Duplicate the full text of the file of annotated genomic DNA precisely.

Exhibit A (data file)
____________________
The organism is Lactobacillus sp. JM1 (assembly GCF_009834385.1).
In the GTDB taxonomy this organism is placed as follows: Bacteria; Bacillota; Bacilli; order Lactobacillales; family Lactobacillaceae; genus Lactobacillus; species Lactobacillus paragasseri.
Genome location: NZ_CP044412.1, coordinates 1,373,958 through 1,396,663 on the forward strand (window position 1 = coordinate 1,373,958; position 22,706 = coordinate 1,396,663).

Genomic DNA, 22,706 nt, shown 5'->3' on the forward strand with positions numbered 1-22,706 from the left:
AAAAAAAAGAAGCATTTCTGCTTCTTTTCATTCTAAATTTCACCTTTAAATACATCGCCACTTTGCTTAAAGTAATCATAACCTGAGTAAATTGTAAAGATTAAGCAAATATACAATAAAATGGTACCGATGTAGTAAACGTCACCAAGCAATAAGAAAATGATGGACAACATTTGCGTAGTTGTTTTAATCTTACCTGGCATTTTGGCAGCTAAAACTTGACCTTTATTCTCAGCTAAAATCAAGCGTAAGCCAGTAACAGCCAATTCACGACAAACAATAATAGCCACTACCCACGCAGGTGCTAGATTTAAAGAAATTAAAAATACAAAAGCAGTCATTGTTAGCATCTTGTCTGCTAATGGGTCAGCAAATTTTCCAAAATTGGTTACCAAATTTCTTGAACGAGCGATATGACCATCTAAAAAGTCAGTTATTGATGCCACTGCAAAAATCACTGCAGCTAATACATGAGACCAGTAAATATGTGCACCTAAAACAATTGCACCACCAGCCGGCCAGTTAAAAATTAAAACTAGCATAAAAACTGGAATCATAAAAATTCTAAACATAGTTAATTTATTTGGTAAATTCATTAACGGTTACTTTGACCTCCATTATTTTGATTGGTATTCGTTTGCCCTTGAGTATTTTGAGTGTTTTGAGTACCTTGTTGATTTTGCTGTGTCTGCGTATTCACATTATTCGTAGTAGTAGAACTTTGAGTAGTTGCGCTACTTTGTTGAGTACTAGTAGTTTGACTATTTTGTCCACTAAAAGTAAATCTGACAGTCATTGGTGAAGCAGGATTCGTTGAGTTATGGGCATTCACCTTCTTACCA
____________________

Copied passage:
The organism is Lactobacillus sp. JM1 (assembly GCF_009834385.1).
In the GTDB taxonomy this organism is placed as follows: Bacteria; Bacillota; Bacilli; order Lactobacillales; family Lactobacillaceae; genus Lactobacillus; species Lactobacillus paragasseri.
Genome location: NZ_CP044412.1, coordinates 1,373,958 through 1,396,663 on the forward strand (window position 1 = coordinate 1,373,958; position 22,706 = coordinate 1,396,663).

Genomic DNA, 22,706 nt, shown 5'->3' on the forward strand with positions numbered 1-22,706 from the left:
AAAAAAAAGAAGCATTTCTGCTTCTTTTCATTCTAAATTTCACCTTTAAATACATCGCCACTTTGCTTAAAGTAATCATAACCTGAGTAAATTGTAAAGATTAAGCAAATATACAATAAAATGGTACCGATGTAGTAAACGTCACCAAGCAATAAGAAAATGATGGACAACATTTGCGTAGTTGTTTTAATCTTACCTGGCATTTTGGCAGCTAAAACTTGACCTTTATTCTCAGCTAAAATCAAGCGTAAGCCAGTAACAGCCAATTCACGACAAACAATAATAGCCACTACCCACGCAGGTGCTAGATTTAAAGAAATTAAAAATACAAAAGCAGTCATTGTTAGCATCTTGTCTGCTAATGGGTCAGCAAATTTTCCAAAATTGGTTACCAAATTTCTTGAACGAGCGATATGACCATCTAAAAAGTCAGTTATTGATGCCACTGCAAAAATCACTGCAGCTAATACATGAGACCAGTAAATATGTGCACCTAAAACAATTGCACCACCAGCCGGCCAGTTAAAAATTAAAACTAGCATAAAAACTGGAATCATAAAAATTCTAAACATAGTTAATTTATTTGGTAAATTCATTAACGGTTACTTTGACCTCCATTATTTTGATTGGTATTCGTTTGCCCTTGAGTATTTTGAGTGTTTTGAGTACCTTGTTGATTTTGCTGTGTCTGCGTATTCACATTATTCGTAGTAGTAGAACTTTGAGTAGTTGCGCTACTTTGTTGAGTACTAGTAGTTTGACTATTTTGTCCACTAAAAGTAAATCTGACAGTCATTGGTGAAGCAGGATTCGTTGAGTTATGGGCATTCACCTTCTTACCA